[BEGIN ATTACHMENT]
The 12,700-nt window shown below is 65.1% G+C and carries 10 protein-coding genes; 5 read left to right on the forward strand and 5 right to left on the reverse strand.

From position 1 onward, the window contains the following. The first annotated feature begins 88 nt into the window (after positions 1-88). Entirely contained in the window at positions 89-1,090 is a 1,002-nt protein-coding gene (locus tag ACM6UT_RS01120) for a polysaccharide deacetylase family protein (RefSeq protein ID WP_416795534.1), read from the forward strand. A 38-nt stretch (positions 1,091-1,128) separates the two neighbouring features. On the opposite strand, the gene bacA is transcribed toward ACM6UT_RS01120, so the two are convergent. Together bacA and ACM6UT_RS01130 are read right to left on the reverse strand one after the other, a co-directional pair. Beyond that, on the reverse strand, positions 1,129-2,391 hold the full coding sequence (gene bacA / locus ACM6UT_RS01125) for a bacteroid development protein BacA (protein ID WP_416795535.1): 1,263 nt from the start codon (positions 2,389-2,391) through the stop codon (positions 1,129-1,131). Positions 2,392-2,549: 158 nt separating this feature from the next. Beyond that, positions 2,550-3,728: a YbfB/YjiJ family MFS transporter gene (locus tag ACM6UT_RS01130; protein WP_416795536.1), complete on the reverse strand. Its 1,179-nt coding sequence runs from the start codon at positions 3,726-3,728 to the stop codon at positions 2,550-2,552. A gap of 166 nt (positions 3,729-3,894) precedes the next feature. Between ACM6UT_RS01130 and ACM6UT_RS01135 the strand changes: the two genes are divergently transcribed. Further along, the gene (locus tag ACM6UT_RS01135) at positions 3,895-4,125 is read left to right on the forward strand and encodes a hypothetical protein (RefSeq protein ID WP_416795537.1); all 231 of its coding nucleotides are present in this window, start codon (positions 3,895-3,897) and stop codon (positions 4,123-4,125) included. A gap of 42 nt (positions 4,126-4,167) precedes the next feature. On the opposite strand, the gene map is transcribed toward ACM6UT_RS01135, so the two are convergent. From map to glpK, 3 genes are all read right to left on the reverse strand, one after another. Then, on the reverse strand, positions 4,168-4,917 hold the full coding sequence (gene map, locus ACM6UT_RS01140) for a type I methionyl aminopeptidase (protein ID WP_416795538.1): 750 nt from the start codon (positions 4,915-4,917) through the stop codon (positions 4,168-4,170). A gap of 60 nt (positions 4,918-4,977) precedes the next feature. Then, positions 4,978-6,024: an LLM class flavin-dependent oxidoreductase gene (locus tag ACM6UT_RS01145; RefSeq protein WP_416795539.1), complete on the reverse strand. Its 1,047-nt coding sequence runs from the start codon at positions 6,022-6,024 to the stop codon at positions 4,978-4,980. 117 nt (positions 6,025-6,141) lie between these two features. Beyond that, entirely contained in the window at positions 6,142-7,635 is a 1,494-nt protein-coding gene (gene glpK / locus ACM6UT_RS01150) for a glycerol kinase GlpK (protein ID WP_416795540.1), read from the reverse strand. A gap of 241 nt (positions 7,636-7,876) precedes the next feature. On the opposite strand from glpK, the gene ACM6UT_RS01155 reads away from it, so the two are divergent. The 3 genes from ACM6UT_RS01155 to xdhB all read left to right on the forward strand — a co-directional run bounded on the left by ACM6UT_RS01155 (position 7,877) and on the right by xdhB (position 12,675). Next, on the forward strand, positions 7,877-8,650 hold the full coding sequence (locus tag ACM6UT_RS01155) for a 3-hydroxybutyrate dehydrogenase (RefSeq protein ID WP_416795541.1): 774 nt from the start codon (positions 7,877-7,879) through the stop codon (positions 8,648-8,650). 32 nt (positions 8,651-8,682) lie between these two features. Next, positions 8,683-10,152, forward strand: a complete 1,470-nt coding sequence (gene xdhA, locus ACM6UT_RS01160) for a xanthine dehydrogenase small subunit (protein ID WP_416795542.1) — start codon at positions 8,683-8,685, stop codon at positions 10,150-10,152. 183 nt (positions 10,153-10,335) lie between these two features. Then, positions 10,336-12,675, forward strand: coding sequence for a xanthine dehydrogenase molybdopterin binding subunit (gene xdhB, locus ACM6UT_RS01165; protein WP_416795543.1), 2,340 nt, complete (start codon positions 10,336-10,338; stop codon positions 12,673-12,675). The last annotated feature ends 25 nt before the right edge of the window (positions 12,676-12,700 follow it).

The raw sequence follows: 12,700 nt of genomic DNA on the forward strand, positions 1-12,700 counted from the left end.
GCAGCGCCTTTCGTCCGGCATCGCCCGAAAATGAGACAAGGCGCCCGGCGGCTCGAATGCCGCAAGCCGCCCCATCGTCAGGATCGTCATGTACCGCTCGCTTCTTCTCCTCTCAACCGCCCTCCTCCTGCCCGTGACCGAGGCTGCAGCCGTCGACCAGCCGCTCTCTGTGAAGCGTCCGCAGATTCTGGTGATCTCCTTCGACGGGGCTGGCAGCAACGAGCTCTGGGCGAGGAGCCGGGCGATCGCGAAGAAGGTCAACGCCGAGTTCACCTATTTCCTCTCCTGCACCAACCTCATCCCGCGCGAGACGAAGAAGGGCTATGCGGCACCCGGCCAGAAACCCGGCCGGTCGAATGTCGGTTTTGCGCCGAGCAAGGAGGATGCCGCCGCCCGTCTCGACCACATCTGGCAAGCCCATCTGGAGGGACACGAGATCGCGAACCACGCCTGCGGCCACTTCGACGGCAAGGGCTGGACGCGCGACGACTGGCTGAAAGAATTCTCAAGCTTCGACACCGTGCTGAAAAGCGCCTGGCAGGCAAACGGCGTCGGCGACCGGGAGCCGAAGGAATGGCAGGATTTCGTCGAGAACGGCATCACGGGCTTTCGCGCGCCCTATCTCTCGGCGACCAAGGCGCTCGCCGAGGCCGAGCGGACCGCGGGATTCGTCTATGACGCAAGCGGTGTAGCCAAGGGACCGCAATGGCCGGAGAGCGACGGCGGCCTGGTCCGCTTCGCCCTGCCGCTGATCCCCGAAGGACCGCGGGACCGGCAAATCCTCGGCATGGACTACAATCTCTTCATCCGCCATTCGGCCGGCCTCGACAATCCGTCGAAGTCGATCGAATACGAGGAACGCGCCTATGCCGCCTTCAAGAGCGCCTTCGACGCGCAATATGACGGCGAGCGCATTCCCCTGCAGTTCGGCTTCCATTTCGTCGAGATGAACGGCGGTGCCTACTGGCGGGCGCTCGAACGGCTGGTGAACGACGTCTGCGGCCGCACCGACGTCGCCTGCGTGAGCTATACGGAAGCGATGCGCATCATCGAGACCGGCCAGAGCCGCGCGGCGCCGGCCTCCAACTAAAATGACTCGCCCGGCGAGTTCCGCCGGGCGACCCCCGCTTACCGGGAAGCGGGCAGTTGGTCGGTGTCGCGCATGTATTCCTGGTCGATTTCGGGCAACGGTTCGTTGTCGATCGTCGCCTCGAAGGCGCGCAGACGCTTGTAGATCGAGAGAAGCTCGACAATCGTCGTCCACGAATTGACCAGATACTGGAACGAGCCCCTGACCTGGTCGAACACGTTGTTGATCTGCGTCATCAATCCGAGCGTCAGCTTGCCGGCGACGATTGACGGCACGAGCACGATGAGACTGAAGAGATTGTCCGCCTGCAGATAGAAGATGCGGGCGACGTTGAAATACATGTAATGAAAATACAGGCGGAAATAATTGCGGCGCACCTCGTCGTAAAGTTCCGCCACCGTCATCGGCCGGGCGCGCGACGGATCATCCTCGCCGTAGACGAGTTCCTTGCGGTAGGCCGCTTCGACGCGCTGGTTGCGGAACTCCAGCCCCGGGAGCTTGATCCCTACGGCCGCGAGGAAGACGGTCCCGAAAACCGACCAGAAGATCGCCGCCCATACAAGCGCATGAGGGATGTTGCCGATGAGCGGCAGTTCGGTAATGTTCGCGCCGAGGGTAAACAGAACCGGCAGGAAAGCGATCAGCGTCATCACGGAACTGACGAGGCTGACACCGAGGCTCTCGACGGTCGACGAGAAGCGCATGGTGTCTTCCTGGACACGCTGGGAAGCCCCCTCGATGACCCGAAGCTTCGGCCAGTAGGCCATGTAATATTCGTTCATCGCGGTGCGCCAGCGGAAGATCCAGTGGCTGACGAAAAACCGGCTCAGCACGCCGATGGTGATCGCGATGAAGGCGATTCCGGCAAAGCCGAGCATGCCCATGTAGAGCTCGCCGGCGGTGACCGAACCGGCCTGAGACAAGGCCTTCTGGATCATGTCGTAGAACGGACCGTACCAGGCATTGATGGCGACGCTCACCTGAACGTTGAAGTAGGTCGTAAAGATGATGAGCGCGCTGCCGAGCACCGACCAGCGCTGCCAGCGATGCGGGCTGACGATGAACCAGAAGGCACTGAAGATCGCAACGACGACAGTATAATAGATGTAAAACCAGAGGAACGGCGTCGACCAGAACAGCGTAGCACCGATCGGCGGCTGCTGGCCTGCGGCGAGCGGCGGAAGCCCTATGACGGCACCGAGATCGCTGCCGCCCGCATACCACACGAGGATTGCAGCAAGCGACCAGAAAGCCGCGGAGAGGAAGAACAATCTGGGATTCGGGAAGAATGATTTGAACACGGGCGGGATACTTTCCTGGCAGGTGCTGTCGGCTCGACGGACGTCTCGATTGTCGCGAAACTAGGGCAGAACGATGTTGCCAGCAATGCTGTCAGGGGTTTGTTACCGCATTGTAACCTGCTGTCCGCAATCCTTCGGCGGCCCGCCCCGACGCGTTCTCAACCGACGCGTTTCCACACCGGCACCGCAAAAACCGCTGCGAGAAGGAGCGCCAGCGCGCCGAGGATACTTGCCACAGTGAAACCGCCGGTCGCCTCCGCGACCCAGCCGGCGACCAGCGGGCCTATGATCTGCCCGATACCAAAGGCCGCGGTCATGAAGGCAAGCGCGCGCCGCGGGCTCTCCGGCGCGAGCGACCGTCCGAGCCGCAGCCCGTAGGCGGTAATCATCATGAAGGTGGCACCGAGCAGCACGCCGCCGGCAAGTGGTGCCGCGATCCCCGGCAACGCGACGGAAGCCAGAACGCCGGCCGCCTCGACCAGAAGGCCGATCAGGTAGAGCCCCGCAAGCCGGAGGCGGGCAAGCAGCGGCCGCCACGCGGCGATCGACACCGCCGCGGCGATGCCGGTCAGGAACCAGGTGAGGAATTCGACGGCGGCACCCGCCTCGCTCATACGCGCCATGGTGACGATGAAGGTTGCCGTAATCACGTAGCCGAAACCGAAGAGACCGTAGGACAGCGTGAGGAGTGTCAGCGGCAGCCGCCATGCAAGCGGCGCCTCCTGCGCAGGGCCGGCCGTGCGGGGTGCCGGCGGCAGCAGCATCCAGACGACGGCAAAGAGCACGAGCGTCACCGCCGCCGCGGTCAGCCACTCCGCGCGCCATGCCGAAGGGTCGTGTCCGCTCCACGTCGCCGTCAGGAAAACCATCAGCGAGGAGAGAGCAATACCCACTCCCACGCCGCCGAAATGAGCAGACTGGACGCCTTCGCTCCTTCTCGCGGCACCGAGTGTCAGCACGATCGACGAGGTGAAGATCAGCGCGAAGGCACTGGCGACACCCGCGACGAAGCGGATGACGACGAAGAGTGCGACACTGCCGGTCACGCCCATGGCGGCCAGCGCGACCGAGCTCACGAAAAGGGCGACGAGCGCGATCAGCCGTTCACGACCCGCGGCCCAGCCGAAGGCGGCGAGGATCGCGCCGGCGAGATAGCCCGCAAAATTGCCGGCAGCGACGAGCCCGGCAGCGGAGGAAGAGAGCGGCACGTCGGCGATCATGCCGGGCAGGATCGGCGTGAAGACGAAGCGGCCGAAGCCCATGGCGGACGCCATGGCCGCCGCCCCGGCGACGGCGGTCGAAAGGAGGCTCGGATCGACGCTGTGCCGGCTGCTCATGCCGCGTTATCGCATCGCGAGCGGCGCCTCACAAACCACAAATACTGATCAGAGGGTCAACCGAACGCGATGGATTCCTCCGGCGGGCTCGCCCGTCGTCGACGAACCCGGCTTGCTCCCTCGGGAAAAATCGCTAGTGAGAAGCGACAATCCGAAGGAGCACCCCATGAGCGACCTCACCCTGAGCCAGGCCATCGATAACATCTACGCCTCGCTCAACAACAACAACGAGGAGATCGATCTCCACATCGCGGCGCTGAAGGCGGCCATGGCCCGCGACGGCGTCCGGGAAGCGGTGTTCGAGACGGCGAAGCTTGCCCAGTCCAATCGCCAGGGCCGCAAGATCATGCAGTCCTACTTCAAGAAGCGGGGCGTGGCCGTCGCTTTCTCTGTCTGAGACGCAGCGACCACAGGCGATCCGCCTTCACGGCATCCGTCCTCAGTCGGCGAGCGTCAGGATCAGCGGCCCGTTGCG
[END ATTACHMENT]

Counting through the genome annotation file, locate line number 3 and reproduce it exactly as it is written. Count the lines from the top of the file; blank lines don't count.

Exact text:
The raw sequence follows: 12,700 nt of genomic DNA on the forward strand, positions 1-12,700 counted from the left end.